Wendy F. Habelow, Ph.D., a licensed psychologist and member of the Connecticut Collaborative Divorce Group, order insights to assist divorced parents coping with coparenting amid social distancing.
As Americans struggle to navigate the new reality of social distancing during the COVID-19 pandemic, divorced and separated parents have the added stress of figuring out how to coparent effectively, safely and successfully – for themselves and for their children.
Licensed psychologist Wendy F. Habelow, Ph.D., with the Connecticut Collaborative Divorce Group (CCDG), a group of professionals that aims to keep divorcing couples and their children out of court using a team approach to family conflict resolution called Collaborative Divorce, shares tips to help parents successfully work together to get through the situation.
Question: What have you seen in terms of how this COVID 19 isolation is affecting families that are currently going through a divorce?
Psychologist Wendy F. Habelow, Ph.D.: I think that folks in general are feeling more stressed, with job and financial uncertainty, not being able to see loved ones, having to home school children and, of course, worrying about getting sick. In addition, the courts are closed except for uncontested divorces right now so little is moving forward. Going through divorce is one of the most stressful life events, so to be trying to divorce and possibly still living together during this time, the stress and tension must be very high.
Question: Why or how might this complicate a divorce? What are some ways this could potentially get messy for families?
WH: In addition to the uncertainties and stress of life right now, parents may be disagreeing about access to children due to real or imagined threats to children’s health. If there are no court orders, nothing to provide structure, conflict can fester and possibly erupt.
Question: What would you suggest to those who are starting to go down a messy path?
WH: Things work much better if you have two parents who are working cooperatively. Focus on the children, not on each other. Try to remember that what the children want the most is to spend time with both parents and not be around conflict. Allow the children access to both parents in as free and unfettered a manner as possible. Also remember that everyone is stressed now so try to be more patient and tolerant. Also, be mindful that whatever is happening now will be temporary, things will return to normal.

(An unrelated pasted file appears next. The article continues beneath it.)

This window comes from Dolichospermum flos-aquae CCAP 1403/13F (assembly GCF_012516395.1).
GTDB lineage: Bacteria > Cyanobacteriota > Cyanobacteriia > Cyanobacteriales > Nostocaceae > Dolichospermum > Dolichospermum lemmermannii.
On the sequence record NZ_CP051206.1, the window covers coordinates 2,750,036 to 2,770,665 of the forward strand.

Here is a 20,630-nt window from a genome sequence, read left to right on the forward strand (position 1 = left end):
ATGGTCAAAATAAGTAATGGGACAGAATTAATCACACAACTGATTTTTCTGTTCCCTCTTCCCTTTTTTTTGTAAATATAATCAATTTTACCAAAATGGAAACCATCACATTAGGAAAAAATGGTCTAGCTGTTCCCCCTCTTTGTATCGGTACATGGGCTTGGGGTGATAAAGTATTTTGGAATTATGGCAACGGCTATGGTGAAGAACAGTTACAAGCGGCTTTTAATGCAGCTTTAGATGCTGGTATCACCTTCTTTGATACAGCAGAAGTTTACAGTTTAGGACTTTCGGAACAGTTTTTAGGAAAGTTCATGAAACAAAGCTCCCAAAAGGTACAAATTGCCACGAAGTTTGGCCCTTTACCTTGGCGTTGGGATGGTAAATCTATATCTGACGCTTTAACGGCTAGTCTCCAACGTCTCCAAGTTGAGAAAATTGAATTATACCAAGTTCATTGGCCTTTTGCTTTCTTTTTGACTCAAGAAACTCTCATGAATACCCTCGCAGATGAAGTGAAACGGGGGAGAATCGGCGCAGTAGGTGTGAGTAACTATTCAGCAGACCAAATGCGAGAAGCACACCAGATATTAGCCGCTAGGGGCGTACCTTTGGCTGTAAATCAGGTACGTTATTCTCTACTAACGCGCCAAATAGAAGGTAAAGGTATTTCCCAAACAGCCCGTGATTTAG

Question: What have you seen in terms of how isolation is affecting families that have already gone through a divorce and are currently struggling or successfully coparenting?
WH: I think there is no one good or correct way to get through this difficult time. Each family must do what fits their needs best. Depending on a parent’s job (healthcare worker, first responder, etc.), it may make more sense for children to remain with one parent. Other parents may find that it works well for children to go back and forth between their two homes. Some parents are able to share home school responsibilities while others are not because of work or distance. Clear, respectful communication and flexible structure are key to working out arrangements that care best for children.
Question: What tips can you offer parents to mitigate the anxiety and nervousness they may feel about the situation?
WH: Remain focused on the present and what is in your control, not on the future and what is not in your control. Don’t watch too much television or read too much, stay informed but don’t overload on information. Meditate, exercise safely, sleep, and eat regularly. Try to balance between work, play and self-care.
Question: And what tips can you offer parents so they don’t get on a negative spiral and can continue to coparent successfully through this?
WH: Take things a day at a time if necessary, be as thoughtful and as kind as possible, and focus on the needs of your children and not your feelings about your co-parent.
About CCDG: Connecticut Collaborative Divorce Group is a group of experienced divorce professionals, including divorce and family lawyers, financial and mental health professionals who have been specifically trained in the collaborative process. Each member of the group has made a commitment to the goals of collaborative practice in order to help people achieve fair and lasting settlements without using the court or even the threat of court. Additionally, each member attends regular meetings and training sessions designed to develop and enhance their Collaborative Divorce skills. For more information visit: www.ctcollabrorativedivorce.com
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